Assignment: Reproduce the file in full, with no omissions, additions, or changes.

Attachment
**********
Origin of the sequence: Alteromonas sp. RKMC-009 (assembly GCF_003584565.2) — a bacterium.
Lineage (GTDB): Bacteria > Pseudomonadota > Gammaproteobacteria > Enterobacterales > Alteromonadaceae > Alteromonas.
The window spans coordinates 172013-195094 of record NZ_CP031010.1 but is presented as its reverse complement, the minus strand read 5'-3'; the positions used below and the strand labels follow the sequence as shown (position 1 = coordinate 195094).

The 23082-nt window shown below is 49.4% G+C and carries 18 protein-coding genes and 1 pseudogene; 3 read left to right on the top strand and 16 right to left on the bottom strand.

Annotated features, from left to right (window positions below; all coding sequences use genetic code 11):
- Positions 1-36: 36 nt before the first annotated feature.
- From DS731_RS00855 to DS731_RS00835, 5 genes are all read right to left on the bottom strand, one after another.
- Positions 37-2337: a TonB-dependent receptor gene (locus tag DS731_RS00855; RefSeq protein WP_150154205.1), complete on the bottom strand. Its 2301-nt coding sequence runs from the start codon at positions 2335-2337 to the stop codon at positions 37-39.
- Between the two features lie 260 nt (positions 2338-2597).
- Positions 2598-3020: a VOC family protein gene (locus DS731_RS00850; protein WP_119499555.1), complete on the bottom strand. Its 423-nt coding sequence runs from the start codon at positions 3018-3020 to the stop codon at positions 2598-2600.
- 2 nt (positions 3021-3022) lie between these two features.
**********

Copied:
Origin of the sequence: Alteromonas sp. RKMC-009 (assembly GCF_003584565.2) — a bacterium.
Lineage (GTDB): Bacteria > Pseudomonadota > Gammaproteobacteria > Enterobacterales > Alteromonadaceae > Alteromonas.
The window spans coordinates 172013-195094 of record NZ_CP031010.1 but is presented as its reverse complement, the minus strand read 5'-3'; the positions used below and the strand labels follow the sequence as shown (position 1 = coordinate 195094).

The 23082-nt window shown below is 49.4% G+C and carries 18 protein-coding genes and 1 pseudogene; 3 read left to right on the top strand and 16 right to left on the bottom strand.

Annotated features, from left to right (window positions below; all coding sequences use genetic code 11):
- Positions 1-36: 36 nt before the first annotated feature.
- From DS731_RS00855 to DS731_RS00835, 5 genes are all read right to left on the bottom strand, one after another.
- Positions 37-2337: a TonB-dependent receptor gene (locus tag DS731_RS00855; RefSeq protein WP_150154205.1), complete on the bottom strand. Its 2301-nt coding sequence runs from the start codon at positions 2335-2337 to the stop codon at positions 37-39.
- Between the two features lie 260 nt (positions 2338-2597).
- Positions 2598-3020: a VOC family protein gene (locus DS731_RS00850; protein WP_119499555.1), complete on the bottom strand. Its 423-nt coding sequence runs from the start codon at positions 3018-3020 to the stop codon at positions 2598-2600.
- 2 nt (positions 3021-3022) lie between these two features.